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日期:2017-11-07 02:59:26 作者:司寇步 阅读:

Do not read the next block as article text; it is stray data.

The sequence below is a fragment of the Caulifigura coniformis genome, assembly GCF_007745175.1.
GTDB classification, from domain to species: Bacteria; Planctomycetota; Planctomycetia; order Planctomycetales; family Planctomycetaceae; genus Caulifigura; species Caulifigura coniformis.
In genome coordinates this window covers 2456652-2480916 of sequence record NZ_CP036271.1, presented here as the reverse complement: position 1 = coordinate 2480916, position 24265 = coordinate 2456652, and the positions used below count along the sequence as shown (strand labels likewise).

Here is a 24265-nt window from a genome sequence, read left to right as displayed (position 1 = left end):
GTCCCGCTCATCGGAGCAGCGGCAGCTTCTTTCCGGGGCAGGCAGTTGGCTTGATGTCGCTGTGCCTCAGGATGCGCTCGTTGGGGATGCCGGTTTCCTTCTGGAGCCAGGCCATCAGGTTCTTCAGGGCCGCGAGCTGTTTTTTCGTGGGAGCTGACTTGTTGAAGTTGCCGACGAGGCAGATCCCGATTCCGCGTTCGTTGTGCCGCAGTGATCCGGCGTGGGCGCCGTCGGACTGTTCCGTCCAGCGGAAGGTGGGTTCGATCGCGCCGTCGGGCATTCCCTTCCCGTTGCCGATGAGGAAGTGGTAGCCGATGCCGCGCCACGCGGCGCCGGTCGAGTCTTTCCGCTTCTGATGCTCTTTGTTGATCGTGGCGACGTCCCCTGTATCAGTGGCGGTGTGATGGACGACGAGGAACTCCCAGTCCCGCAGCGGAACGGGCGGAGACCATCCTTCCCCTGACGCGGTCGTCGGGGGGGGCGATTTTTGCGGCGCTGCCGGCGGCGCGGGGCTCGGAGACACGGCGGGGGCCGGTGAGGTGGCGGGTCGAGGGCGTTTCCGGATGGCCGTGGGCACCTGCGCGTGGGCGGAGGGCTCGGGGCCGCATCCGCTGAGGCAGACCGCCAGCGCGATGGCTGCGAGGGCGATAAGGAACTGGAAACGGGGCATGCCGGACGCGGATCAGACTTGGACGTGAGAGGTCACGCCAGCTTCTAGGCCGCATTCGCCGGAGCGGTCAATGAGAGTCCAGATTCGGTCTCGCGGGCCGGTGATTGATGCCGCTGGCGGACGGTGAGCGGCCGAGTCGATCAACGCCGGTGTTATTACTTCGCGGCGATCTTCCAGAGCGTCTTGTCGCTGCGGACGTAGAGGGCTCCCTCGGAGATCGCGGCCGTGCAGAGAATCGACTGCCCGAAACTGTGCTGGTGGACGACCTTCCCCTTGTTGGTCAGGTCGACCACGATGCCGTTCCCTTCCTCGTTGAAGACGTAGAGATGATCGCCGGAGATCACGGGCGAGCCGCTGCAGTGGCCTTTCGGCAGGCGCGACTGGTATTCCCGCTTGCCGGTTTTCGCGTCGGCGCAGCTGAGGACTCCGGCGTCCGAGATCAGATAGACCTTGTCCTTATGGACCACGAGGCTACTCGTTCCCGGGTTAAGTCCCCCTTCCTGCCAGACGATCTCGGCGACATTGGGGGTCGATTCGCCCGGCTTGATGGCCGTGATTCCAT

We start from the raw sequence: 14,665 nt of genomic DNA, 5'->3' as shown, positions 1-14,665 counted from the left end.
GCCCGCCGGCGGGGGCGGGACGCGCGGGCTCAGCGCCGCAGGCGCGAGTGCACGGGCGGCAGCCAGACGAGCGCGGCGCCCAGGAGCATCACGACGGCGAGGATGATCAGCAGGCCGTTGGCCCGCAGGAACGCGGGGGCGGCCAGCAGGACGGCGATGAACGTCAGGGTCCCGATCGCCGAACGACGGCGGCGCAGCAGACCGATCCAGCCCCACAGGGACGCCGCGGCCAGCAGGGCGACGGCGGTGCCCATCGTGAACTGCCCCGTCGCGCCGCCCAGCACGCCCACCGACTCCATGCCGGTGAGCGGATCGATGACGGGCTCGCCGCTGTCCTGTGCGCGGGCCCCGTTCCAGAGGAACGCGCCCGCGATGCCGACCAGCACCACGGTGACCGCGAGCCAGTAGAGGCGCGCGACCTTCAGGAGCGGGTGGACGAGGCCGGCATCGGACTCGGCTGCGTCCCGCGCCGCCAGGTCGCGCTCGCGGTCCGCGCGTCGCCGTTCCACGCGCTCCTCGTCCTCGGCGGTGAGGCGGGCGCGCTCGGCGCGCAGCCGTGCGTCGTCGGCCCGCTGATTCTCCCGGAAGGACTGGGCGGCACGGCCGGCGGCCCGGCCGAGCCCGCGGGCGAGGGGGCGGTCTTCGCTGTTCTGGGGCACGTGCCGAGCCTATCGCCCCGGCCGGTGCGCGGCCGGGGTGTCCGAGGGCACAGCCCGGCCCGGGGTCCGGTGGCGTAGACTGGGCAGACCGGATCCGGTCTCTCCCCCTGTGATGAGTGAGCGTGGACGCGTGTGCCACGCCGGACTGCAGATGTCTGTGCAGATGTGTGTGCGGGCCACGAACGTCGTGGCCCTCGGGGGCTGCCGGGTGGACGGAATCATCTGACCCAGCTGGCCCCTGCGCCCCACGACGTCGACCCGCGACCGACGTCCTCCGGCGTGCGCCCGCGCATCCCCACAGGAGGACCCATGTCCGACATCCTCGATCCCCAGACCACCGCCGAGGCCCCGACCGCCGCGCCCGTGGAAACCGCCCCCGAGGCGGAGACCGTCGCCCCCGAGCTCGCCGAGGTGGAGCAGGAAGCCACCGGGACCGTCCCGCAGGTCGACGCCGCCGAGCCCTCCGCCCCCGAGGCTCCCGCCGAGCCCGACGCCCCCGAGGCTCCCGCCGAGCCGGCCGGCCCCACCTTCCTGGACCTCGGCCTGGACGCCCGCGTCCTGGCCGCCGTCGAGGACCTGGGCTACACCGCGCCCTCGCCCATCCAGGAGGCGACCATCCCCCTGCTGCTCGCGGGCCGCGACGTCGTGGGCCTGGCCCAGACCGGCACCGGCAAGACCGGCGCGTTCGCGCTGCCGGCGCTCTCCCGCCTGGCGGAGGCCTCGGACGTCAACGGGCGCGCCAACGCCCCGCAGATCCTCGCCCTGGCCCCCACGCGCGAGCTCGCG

By Ian Anderson in Melbourne A PREVIOUSLY ignored chemical is holding back the repair of the ozone layer. The amount of halon-1202 in the Earth’s atmosphere is now increasing by almost a fifth every year, say Australian and British researchers. Halons, which are widely used as fire retardants, contain bromine. Like chlorine, bromine destroys ozone in the upper atmosphere. The production and use of many halons is controlled under the Montreal Protocol, but the agreement says nothing about halon-1202. “The rapid growth of halon-1202 comes as a surprise,” says Paul Fraser of the Atmospheric Research Division of the CSIRO, Australia’s national research organisation, in Aspendale, Victoria. Fraser and his colleagues at the University of East Anglia in Norwich and ICI Chemicals and Polymers in Runcorn, Cheshire, have been analysing air collected over the past 20 years at Cape Grim on the northwest coast of Tasmania. Earlier this year, the team documented an alarming build-up of a hydrofluorocarbon with the potential to accelerate global warming (This Week, 7 February, p 13). The team’s latest analysis shows that bromine from all sources is increasing in the atmosphere by about 1.5 per cent per year. Halons, which contribute about 40 per cent of the total bromine, are increasing by about 3 per cent a year. Some increase in halons was expected. Western countries phased out the use of halons listed under the Montreal Protocol in 1994, apart from a few exempted applications, but developing countries do not have to do this until 2010. India, China and South Korea are major producers. At just 0.04 parts per trillion, the level of halon-1202 in the atmosphere is still much lower than that of other halons. But it is growing dramatically, reaching a rate of 17 per cent over each of the past two years (see Figure). Scientists hope that the ozone layer will begin to recover within the next two decades, but if the increase in halon-1202 continues unchecked, says Fraser, ozone levels may continue to fall. Exactly where the halon-1202 is coming from is a mystery. It could be a by-product of the manufacture of halon-1211, made in large quantities in China for portable fire extinguishers. Another possibility, raised in a paper that Fraser and his colleagues have submitted to the Journal of Geophysical Research, is that halon-1202 is being produced for firefighting on military aircraft and tanks. “There is one reference to this in the literature,” says Fraser,